Boston – New research findings from Boston Medical Center show that women born in the United States have an increased risk of experiencing adverse perinatal outcomes including preterm birth, hypertensive disorders, low birth weight and NICU admission, compared to women born outside of the U.S. Published in the Maternal and Child Health Journal, the results show a greater impact of nativity, or place of birth, on the outcomes for all mothers and their babies, and highlight how these are particularly pronounced among Black mothers and their infants.
There was an overall increase of risk to women born in the U.S. compared to abroad. Study results showed that 10.6 percent of women born in the U.S. experienced preterm birth compared to 8.2 percent of foreign-born women. The prevalence of early preterm birth (at or before 32 weeks of pregnancy) and low birth weight at term were more than twice as high for those born in the U.S.
The study emphasizes the racial and ethnic disparities in birth outcomes and the impact of race-based inequities in healthcare. Black women born in the U.S. experienced a 22 percent higher prevalence of hypertensive disorders, 28 percent higher prevalence of preterm birth and 83 percent increased prevalence of early preterm birth compared to White women.
“Differences in birth outcomes based on maternal birthplace do not uniformly apply when race and ethnicity are considered,” says Tejumola Adegoke, MD, MPH, an obstetrics & gynecology physician and director of equity and inclusion at Boston Medical Center. “Our data suggests that the health advantage previously noted among migrants to the United States is attenuated for Black birthing people and their children. This underscores the impact of race-based discrimination and differences in care. As we understand the factors that impact maternal inequities better, we can use that to combat disparities and improve outcomes for all women.”
The prevalence of preterm birth was highest among U.S.-born Black women at 12 percent, and U.S. - born Hispanic women at 10 percent. However, the largest association between women being U.S.-born and experiencing adverse outcomes was among White women where there was a 40 percent increased prevalence of hypertensive disorders and similar prevalence of preterm delivery, diabetes, and cesarean delivery and NICU admission.
To examine the association between nativity and both outcomes within racial and ethnic groups, as well as racial and ethnic differences within nativity groups, researchers studied a large sample of 11,097 women including 3,476 women born in the U.S. and 7,621 women who were foreign-born including naturalized citizens, temporary migrants, refugees, asylum-seekers, undocumented immigrants, and permanent residents with varying lengths of stay in the U.S. The study was done using the electronic health records of all births of at least 20-week gestation that occurred from January 1, 2010 to March 31, 2015 at Boston Medical Center.
The retrospective study of patients includes a large cohort of women with substance use disorder (SUD), who have been noted to have a higher risk of maternal and neonatal morbidity. Researchers used a sensitivity analysis to exclude women with SUD for part of this study, who were mostly U.S.-born and White, and found that the disparity between U.S.-born Black and White women widens substantially. Since substance use in pregnancy is known to adversely impact birth outcomes, this analysis demonstrates the true extent of the racial inequity in this study population, which might otherwise be obscured.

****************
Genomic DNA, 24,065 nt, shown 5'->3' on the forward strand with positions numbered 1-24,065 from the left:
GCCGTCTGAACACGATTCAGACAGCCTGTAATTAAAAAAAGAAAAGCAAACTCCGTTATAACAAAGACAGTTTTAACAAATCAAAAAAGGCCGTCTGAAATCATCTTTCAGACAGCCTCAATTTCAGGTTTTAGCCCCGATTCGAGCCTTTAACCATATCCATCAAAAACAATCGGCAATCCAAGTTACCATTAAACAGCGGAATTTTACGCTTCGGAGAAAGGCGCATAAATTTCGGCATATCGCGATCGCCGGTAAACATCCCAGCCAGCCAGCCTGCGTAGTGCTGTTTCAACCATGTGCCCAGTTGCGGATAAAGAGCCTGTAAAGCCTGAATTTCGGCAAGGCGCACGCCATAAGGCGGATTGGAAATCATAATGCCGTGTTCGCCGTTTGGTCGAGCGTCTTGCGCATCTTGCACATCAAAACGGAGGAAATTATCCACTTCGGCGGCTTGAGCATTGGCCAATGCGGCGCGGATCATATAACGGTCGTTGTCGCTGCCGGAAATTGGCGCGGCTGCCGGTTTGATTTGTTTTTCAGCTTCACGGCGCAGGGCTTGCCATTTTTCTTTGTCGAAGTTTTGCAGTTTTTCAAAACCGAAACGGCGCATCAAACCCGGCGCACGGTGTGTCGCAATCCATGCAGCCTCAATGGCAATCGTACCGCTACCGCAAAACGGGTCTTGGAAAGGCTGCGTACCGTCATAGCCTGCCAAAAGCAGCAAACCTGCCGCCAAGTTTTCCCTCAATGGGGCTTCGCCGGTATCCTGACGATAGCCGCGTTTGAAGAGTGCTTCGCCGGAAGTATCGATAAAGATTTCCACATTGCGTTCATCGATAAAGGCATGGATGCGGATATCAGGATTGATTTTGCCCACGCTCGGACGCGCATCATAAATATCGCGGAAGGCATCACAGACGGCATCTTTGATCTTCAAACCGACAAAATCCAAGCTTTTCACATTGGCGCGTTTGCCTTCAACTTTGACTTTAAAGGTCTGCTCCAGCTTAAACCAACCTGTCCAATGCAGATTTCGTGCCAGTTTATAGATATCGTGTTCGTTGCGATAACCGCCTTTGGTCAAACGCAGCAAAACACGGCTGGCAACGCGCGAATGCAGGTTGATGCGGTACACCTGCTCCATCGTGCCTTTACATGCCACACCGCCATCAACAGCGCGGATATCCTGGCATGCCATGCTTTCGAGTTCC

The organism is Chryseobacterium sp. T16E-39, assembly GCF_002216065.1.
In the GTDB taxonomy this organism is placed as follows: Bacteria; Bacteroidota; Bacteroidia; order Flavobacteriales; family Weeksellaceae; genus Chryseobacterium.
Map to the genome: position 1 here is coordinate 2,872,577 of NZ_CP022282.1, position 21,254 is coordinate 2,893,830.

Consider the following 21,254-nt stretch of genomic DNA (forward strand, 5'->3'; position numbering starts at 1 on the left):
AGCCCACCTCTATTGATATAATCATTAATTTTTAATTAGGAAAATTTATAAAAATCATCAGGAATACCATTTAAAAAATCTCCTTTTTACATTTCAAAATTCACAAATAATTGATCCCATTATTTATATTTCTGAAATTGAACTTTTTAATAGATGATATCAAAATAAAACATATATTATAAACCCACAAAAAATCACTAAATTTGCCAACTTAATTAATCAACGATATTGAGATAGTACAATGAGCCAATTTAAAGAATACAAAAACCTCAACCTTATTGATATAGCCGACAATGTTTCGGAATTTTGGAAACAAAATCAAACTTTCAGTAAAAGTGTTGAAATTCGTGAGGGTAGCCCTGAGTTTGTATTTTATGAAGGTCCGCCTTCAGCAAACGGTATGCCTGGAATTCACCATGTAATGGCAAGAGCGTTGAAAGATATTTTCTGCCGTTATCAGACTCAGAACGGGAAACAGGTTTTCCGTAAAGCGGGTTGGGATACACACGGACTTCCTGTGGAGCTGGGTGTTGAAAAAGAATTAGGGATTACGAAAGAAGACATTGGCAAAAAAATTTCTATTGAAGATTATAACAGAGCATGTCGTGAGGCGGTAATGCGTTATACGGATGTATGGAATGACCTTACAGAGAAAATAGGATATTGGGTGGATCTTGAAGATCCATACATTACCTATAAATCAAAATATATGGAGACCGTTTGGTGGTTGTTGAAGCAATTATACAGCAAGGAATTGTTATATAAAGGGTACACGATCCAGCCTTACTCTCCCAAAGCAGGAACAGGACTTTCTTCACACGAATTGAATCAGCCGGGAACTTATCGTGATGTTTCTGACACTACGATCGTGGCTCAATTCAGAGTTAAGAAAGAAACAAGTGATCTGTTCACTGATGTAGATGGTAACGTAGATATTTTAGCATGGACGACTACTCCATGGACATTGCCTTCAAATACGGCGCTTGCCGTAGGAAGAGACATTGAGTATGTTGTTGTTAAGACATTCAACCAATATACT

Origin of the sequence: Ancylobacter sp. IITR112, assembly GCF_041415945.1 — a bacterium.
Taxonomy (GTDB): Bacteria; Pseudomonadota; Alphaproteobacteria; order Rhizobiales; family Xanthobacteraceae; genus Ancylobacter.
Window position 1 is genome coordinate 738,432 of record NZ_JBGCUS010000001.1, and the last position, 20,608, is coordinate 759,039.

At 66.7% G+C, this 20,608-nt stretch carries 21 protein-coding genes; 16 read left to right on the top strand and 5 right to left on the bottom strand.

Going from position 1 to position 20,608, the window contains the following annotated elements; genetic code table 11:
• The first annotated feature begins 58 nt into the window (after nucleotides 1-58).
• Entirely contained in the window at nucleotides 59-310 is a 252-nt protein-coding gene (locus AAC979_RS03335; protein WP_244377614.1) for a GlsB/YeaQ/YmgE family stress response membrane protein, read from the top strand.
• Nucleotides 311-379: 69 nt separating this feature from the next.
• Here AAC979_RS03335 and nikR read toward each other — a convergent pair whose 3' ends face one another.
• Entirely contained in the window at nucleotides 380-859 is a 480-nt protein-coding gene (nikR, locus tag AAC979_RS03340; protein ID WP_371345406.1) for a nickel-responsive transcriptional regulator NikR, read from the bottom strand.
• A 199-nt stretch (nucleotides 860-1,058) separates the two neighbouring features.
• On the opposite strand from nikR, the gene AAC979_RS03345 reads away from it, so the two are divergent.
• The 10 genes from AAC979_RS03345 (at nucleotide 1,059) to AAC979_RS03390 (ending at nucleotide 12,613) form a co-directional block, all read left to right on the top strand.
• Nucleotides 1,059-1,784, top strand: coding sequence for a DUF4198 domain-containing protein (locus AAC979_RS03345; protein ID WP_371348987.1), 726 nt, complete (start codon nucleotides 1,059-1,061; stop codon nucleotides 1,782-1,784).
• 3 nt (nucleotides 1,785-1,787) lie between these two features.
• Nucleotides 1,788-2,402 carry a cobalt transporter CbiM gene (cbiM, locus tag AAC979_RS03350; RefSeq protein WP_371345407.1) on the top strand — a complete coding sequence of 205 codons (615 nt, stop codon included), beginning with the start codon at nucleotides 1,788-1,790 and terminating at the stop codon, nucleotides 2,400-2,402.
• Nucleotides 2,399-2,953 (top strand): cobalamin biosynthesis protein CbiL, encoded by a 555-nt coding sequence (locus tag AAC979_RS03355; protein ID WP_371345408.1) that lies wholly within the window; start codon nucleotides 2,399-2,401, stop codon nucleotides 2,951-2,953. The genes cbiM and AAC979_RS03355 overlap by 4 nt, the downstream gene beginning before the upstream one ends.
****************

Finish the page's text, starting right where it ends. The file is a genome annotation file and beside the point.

Among those who were foreign-born, Black women still had a higher prevalence of many maternal and neonatal complications, while Hispanic women had a lower prevalence of complications, compared to White women. Black women and infants consistently experienced worse outcomes regardless of their nativity, while foreign-born Hispanic women experienced less disparate outcomes.
“The system of race-based segregation and discrimination in the United States affects access to all social and economic resources including healthcare,” says Adegoke, also an assistant professor of obstetrics & gynecology at Boston University School of Medicine. “Individuals who have lived outside of this system for some time may temporarily avoid the cumulative effect of racism and its related stress on their health, but for Black women, the effect on maternal mortality and perinatal outcomes is seemingly inescapable.”
Future research should continue to assess the best practices for addressing modifiable risk factors for perinatal outcomes, including systemic racism and disparate care provisions. According to the study authors, the focus should be on innovative interventions targeted to at-risk populations.
About Boston Medical Center
Boston Medical Center (BMC) is a private, not-for-profit, 514-bed, academic medical center that is the primary teaching affiliate of Boston University School of Medicine. It is the largest and busiest provider of trauma and emergency services in New England. BMC offers specialized care for complex health problems and is a leading research institution, receiving more than $166 million in sponsored research funding in fiscal year 2019. It is the 13th largest funding recipient in the U.S. from the National Institutes of Health among independent hospitals. In 1997, BMC founded Boston Medical Center Health Plan, Inc., now one of the top ranked Medicaid MCOs in the country, as a non-profit managed care organization. Boston Medical Center and Boston University School of Medicine are partners in Boston HealthNet – 12 community health centers focused on providing exceptional health care to residents of Boston. For more information, please visit http://www.bmc.org.
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